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Guest Blog: Tom Littler On Leaving Many A Theatrical 'Footprint'

The Artistic Director of Jermyn Street Theatre on Reopening to the Public At Last

Guest Blog: Tom Littler On Leaving Many A Theatrical 'Footprint'

In retrospect, we look naïve. The afternoon of Friday 13 March 2020, I was signing a deal with a regional theatre. That evening, I welcomed a packed press night audience to Jermyn Street Theatre, the West End studio which I run, to see The Tempest, starring Michael Pennington as Prospero. By Saturday, as France slid into lockdown, I was rethinking my planned Parisian getaway, and our reviews for The Tempest were coming out.

Sunday saw plans made and remade at breakneck speed, leading up to the now infamous moment on Monday, a couple of hours before curtain-up, when the prime minister "advised" the public not to go to theatres - invalidating insurance at a stroke. We performed to sixteen people that night. The next day, we crept back into an eerie West End to film and audio-record the production. That night, on an empty train home to Cambridge, I wondered when I would return to London. A fortnight? Six weeks? The answer was July. I also wondered how long it would be before an audience re-entered our theatre. The answer was fourteen months.

Guest Blog: Tom Littler On Leaving Many A Theatrical 'Footprint'
Tom Littler, artistic director and
executive producer, Jermyn Street Theatre

Coronavirus first appeared as an unwelcome interval, not a five-act tragedy. The initial weeks were spent in shock, frantic activity, and a quest for information. Bankruptcy was a constant threat. We plunged into a digital programme - we launched the Sonnet Project on 21 March - because inactivity was too depressing to contemplate. Audiences began to donate. In mid-April, our Board approved my strategy to keep our little team in their jobs. Our aims were to entertain our isolated audience, to connect our family of freelancers, and to raise the funds needed to reopen in September. The Board backed me. We were relieved and defiant. We had a plan.

The next day, Penny Horner - our co-founder and Executive Director - rang me from the theatre. I could hear sirens in the background. A pipe had burst in a demised room of a neighbouring building. There were 40,000 gallons of water - a depth of five feet - flooding our dressing rooms, offices, and workshops. There is insurance for floods, if not for plagues, but the physical and psychological damage of the flood was huge.

By late spring, our plans to reopen in September felt unlikely. We have 70 seats - social distancing reduces our capacity to 25. We cannot function without full houses. We announced closure until the end of 2020. The decision gave us planning space: we stepped up our digital ambitions and formed new partnerships. At the same moment, the protests after the murder of George Floyd swept the world and the consciousness of everyone in theatre. It was a wake-up call to many arts leaders about our approach and responsibility to the values of diversity and inclusion. Meanwhile, other sands were shifting. We invested in developing the next generation of theatre artists, and we sponsored an individual to join the Freelance Task Force, one of several groups speaking for freelance theatre workers who felt forgotten in the campaign that led - too late for some but just in time for us and for many more institutions - to the Cultural Recovery Fund.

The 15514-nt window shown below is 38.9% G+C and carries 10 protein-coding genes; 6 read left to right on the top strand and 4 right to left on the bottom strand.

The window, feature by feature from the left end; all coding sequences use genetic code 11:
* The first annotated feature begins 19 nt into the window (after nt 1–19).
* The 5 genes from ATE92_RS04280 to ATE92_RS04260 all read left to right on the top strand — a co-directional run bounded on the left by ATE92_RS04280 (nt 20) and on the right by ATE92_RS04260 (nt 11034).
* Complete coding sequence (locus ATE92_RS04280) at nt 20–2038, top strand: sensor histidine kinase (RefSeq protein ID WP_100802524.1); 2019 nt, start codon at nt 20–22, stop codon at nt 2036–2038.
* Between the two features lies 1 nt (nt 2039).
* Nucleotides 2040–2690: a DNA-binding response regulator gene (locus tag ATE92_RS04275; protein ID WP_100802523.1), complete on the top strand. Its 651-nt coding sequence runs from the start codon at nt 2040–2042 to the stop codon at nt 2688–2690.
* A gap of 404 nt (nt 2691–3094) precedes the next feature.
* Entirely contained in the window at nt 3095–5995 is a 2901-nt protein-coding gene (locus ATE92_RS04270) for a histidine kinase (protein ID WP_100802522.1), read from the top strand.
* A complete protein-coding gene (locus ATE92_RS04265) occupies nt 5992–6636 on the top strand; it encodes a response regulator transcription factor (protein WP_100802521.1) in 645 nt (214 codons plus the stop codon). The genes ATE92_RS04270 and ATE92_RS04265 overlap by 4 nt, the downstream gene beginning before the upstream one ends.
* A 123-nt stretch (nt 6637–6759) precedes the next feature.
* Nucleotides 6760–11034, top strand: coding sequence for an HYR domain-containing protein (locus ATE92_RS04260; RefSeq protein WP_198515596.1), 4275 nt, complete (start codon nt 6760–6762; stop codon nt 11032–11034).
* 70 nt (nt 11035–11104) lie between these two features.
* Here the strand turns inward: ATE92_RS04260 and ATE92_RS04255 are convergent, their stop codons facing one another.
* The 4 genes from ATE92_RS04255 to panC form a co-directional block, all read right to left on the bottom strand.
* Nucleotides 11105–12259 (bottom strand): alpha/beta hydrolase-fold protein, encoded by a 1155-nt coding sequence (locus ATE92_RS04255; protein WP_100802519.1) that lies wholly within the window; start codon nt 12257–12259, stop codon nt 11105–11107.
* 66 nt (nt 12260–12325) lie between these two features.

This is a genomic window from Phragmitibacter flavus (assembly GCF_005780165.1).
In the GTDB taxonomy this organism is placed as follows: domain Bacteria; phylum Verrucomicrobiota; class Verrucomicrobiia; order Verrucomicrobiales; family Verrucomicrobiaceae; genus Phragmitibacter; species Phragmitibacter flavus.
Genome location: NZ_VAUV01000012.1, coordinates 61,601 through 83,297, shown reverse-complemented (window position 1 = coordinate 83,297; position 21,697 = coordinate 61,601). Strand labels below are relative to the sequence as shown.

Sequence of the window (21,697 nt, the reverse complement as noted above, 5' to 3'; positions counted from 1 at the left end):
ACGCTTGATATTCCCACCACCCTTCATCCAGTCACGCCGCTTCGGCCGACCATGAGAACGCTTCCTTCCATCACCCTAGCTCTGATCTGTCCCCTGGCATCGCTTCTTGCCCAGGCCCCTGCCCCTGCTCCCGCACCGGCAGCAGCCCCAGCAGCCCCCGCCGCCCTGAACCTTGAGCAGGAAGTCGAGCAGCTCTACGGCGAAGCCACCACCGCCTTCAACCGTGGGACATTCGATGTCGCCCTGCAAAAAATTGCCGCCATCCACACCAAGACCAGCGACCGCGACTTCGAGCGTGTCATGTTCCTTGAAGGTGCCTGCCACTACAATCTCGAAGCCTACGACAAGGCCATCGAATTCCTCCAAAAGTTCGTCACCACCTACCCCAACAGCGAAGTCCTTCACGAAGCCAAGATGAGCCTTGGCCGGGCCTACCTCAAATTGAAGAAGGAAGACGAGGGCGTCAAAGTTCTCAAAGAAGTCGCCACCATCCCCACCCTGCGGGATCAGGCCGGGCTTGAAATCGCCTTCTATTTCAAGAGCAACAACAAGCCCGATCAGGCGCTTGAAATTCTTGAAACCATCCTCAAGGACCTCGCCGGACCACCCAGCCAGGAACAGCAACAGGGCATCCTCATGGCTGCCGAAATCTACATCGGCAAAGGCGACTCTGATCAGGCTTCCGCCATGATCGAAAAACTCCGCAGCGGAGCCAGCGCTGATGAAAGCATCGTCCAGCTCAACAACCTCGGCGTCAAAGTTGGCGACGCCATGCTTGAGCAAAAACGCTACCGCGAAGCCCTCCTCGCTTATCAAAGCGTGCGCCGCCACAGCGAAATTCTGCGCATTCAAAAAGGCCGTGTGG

15 Heroines began as a failed pitch to the BBC. Dramatizing fifteen of Ovid's letters did not strike them as a very bright idea, but thankfully others, including Digital Theatre, were "avid for Ovid", as The Observer later put it. This madcap project was a whirl of commissioning and planning, and by October we were back in the theatre filming fifteen new plays by fifteen remarkable female and nonbinary playwrights. Their broadcast coincided with the November lockdown and broke our box office records, without a single audience member entering the building. By the end of 2020, a raft of digital and pastoral projects had employed over 300 theatre freelancers, many of them in small jobs - but jobs that mattered. It was to those freelancers that we dedicated our 2021 Stage Award for Fringe Theatre of the Year.

We thought we would reopen in June, then September, December, February. We are now doing what I always swore was madness. It is financial folly to open with 25 seats on sale, and at a moment when many audiences are only just venturing out see their families or have their first outdoor pint. And if we must reopen in this impossible climate, the smart choice is a starry two-hander. Cheap, easy to sell. And yet, and yet... Those freelance artists, and those audience members who have kept us afloat, are our family. Whatever the costs, it is time for families to meet again.

We are reopening with a three-month programme of 43 simply staged, beautiful, funny shows. Drama, cabaret, classics, poetry, solos, showcases. Actors, stories, audiences. All 43 shows are live-streamed for people who cannot make it to the theatre. On 17 May, the lights go up on Biyi Bandele's wonderful play Two Horsemen [pictured above in rehearsal], directed by our new Carne Deputy Director Ebe Bamgboye. Audiences - temperature-checked and masked - will settle into their seats, in the company of strangers, to share a story. We named this season the Footprints Festival. Fingers crossed, breath held, we take 43 strides into an unknown future.

Footprints Festival runs 17 May - 1 August at Jermyn Street Theatre live and online.


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